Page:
Riverside Manor’s cooks craft a menu of upscale Italian dishes, each served to diners in a renovated nineteenth-century silk mill. Just as a trip to the bookie precedes little-league baseball games, so too must first courses such as chicken wings ($7) or clams oreganata ($8 lunch, $10 dinner) clear the way for a festive entrée. Classic dishes such as rigatoni alla vodka ($10 lunch, $12 dinner) and fettuccini carbonara ($12 lunch, $14 dinner) share space with more exotic fare, including a 10-oz. raw filet mignon served on a 750-degree volcanic stone ($24). A lineup of brick-oven pizzas teaches guests that, unlike pi, pies end, and libations such as red ($5–$13) and white ($5–$12) wines, domestic ($4) and imported ($5) beers, and martinis ($7–$11) accompany the succulent eats.
Janey Mac's Supper Club, which is located near no less than three universities, brings its menu of new Caribbean cuisine, soul food, and hearty country breakfast eats to students and food-appreciators of all walks of life. A dining room of understated elegance welcomes visitors to its sleek booths and votive-topped tables, illuminated by sparkling chandeliers and the gleam of rapidly moving forks. The hearty food gets an extra dose of soul when Janey Mac's welcomes live performers who serenade the lounge with R&B, jazz, and reggae.
At Biagio’s Ristorante, chef Jimmy Perides bakes individual pans of housemade lasagna and tosses imported and gluten-free pastas that earned the restaurant its Zagat rating. He puts his own mark on the menu with the steak ala chef, a new york sirloin steak crowned with cherry peppers, roasted garlic, and shitake mushrooms. Servers deliver wines from a selection of 50 handpicked bottles, which are often uncorked at seasonal tastings or splashed around at annual “wine fights.” The restaurant’s robust wine collection won it a 2010 Wine Spectator Award of Excellence. A gurgling rock fountain stands at the entrance of the restaurant, welcoming patrons into the main dining area and adjacent wine room, and a flickering fireplace casts a warm glow over terracotta walls.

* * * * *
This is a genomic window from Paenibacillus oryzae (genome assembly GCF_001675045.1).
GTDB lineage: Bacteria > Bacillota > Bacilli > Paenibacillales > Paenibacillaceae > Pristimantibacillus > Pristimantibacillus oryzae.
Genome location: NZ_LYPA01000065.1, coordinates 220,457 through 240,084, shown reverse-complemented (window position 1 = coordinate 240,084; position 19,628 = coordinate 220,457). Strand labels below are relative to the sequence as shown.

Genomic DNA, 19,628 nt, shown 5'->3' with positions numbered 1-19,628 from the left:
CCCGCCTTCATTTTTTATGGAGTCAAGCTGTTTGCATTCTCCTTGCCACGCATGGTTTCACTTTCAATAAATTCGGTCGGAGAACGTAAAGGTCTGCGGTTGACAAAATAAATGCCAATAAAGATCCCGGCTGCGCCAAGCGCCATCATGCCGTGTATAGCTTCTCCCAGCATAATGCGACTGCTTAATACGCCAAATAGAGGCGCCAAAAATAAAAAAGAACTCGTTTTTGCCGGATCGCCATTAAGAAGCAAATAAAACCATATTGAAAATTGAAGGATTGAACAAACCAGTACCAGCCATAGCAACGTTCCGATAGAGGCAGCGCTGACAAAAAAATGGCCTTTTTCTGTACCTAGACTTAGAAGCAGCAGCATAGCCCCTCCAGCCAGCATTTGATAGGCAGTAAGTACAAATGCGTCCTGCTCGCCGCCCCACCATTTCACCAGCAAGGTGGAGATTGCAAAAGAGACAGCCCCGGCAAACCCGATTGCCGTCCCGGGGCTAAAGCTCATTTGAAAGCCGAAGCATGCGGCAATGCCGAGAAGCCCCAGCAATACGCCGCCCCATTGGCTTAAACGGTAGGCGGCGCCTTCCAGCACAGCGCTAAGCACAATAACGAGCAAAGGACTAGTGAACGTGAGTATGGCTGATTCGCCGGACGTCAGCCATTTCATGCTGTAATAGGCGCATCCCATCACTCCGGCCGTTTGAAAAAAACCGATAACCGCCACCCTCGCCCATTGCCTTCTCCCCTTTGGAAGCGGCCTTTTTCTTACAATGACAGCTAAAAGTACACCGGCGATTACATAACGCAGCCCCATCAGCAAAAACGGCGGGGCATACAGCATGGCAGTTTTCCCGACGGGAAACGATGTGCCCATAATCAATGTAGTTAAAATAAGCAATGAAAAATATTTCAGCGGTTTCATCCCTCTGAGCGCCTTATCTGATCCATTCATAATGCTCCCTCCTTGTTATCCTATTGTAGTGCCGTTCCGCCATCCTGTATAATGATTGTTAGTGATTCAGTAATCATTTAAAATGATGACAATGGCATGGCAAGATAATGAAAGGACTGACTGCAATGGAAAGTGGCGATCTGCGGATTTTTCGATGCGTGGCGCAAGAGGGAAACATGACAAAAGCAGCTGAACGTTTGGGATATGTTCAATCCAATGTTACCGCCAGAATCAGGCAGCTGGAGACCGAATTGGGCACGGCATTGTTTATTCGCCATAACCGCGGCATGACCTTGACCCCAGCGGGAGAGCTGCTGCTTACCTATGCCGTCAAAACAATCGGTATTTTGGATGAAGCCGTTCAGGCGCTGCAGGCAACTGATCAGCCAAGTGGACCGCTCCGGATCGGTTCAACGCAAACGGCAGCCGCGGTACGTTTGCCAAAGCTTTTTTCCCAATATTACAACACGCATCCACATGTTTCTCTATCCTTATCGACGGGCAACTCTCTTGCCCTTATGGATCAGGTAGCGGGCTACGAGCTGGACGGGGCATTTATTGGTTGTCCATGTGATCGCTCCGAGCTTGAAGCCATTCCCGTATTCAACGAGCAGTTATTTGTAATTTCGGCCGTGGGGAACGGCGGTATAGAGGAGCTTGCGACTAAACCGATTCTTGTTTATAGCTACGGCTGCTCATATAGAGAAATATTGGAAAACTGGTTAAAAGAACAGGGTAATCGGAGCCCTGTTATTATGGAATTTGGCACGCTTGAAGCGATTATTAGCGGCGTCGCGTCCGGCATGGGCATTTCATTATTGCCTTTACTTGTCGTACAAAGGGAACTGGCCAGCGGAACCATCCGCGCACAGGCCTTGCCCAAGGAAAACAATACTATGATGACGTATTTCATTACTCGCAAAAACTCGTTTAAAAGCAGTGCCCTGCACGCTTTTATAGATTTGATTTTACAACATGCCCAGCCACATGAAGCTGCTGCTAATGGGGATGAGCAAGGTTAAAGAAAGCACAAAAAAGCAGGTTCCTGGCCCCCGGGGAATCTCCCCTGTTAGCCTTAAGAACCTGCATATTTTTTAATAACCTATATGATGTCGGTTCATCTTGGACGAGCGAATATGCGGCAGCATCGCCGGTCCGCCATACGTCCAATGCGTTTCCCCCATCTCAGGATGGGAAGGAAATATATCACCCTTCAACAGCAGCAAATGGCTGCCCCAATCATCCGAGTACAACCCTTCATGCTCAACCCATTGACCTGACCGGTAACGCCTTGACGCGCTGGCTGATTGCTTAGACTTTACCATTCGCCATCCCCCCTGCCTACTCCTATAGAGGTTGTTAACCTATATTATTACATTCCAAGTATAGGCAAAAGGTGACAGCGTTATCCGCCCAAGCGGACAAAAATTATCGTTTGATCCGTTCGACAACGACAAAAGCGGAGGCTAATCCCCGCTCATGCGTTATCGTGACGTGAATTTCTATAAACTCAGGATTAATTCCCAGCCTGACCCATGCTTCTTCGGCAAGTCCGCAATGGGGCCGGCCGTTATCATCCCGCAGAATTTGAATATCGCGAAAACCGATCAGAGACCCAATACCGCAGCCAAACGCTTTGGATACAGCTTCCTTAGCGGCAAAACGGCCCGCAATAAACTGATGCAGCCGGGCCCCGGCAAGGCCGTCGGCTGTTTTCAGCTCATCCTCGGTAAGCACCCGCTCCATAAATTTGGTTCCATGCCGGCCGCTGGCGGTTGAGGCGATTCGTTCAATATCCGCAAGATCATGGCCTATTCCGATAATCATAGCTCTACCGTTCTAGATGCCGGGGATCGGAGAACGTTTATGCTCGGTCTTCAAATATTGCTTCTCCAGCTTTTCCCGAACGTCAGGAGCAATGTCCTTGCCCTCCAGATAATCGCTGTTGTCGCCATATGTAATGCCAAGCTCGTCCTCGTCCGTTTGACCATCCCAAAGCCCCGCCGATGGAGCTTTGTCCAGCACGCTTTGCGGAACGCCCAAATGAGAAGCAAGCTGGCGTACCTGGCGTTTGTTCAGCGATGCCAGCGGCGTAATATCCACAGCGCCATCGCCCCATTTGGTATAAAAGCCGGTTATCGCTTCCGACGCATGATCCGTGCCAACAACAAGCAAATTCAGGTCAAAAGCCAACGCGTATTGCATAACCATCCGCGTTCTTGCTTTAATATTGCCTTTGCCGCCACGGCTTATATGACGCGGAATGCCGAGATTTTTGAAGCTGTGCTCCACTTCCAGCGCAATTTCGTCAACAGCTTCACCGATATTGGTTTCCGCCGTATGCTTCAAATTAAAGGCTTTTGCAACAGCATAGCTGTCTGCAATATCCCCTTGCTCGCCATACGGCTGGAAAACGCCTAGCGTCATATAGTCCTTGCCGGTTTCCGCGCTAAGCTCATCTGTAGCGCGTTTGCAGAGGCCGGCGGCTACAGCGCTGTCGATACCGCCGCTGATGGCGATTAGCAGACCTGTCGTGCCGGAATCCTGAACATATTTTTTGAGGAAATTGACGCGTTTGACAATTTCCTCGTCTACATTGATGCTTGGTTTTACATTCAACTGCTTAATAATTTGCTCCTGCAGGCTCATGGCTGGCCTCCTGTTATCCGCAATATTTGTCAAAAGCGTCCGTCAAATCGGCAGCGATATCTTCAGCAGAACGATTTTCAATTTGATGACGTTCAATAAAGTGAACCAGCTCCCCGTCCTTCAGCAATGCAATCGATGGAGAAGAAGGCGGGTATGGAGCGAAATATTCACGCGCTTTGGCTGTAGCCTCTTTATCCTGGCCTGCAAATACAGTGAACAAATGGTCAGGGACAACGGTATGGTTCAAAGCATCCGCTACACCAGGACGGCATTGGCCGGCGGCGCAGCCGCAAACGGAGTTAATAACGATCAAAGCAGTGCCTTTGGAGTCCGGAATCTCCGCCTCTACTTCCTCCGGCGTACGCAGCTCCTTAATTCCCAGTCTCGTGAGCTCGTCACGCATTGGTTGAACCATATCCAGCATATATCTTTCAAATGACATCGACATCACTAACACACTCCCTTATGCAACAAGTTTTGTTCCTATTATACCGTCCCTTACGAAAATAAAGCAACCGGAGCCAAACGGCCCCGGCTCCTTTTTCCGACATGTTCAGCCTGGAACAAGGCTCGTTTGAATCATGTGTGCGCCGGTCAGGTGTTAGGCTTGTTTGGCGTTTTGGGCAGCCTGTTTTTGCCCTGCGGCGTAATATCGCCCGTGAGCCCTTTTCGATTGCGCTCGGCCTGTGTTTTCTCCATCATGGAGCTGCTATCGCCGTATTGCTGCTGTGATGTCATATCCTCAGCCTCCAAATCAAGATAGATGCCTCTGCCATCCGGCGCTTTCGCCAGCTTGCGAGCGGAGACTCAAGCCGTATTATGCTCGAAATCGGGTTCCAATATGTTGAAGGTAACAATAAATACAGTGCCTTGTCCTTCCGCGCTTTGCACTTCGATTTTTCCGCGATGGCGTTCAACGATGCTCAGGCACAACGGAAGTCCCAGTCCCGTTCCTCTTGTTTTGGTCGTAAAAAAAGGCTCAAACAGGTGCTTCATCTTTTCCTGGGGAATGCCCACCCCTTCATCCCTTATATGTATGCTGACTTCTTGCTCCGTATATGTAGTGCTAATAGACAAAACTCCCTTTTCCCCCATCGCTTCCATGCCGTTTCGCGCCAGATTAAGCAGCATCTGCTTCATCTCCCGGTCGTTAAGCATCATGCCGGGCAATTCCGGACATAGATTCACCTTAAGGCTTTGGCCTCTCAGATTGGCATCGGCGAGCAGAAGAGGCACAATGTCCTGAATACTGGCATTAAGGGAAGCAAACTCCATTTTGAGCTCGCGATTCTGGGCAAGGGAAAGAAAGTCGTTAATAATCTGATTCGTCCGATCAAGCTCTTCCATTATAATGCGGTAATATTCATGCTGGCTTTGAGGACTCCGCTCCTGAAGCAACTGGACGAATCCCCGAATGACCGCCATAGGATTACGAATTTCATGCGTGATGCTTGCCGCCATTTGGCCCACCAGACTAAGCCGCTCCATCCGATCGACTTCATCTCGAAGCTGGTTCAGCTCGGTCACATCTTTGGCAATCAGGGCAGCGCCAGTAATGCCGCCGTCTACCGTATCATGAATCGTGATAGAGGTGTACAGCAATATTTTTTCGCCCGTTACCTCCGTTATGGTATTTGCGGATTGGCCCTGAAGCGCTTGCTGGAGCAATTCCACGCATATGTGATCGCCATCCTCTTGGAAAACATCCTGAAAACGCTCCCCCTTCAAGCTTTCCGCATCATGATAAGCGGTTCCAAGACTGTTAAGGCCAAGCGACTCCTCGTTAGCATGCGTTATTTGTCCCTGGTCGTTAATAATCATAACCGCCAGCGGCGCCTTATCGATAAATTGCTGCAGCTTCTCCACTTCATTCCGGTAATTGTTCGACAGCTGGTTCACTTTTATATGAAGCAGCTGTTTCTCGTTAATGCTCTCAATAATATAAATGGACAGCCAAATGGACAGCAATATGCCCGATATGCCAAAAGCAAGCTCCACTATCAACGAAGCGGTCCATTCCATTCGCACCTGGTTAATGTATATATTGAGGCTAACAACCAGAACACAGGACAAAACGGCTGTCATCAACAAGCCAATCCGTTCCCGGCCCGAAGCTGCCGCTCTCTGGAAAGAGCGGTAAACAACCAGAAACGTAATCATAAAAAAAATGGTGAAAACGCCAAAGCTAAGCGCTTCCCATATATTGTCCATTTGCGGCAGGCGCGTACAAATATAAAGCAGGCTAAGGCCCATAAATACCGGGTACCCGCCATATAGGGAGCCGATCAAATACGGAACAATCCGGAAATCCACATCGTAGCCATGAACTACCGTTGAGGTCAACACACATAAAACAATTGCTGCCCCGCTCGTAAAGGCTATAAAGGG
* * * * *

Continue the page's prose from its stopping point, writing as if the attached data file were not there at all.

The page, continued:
Between still life paintings hung on terracotta walls or in the shade of an awning, diners at Pasta e Pollo spear, twirl, and slice classic Italian entrees and pastas. True to its name, the eatery specializes in pasta and chicken. Specialty pasta dishes pair fettuccine with wild mushrooms and bacon, drench angel hair in veggie-laden pink sauce, and spangle linguine with red onions, capers, olives, and anchovies. Chicken breast is gussied up with combinations such as prosciutto, eggplant, and mozzarella. And because Pasta e Pollo is a BYOB restaurant, diners can bring their favorite wine from home or their favorite grape stomping coop.